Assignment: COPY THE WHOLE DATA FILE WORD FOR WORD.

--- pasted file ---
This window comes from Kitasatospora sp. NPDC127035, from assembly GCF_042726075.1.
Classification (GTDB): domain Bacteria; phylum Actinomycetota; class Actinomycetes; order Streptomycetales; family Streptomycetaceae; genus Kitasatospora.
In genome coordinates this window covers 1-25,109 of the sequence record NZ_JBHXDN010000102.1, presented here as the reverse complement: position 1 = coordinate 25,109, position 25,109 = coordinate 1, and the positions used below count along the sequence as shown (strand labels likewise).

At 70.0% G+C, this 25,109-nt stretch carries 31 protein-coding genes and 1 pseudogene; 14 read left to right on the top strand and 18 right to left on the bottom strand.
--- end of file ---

This window comes from Kitasatospora sp. NPDC127035, from assembly GCF_042726075.1.
Classification (GTDB): domain Bacteria; phylum Actinomycetota; class Actinomycetes; order Streptomycetales; family Streptomycetaceae; genus Kitasatospora.
In genome coordinates this window covers 1-25,109 of the sequence record NZ_JBHXDN010000102.1, presented here as the reverse complement: position 1 = coordinate 25,109, position 25,109 = coordinate 1, and the positions used below count along the sequence as shown (strand labels likewise).

At 70.0% G+C, this 25,109-nt stretch carries 31 protein-coding genes and 1 pseudogene; 14 read left to right on the top strand and 18 right to left on the bottom strand.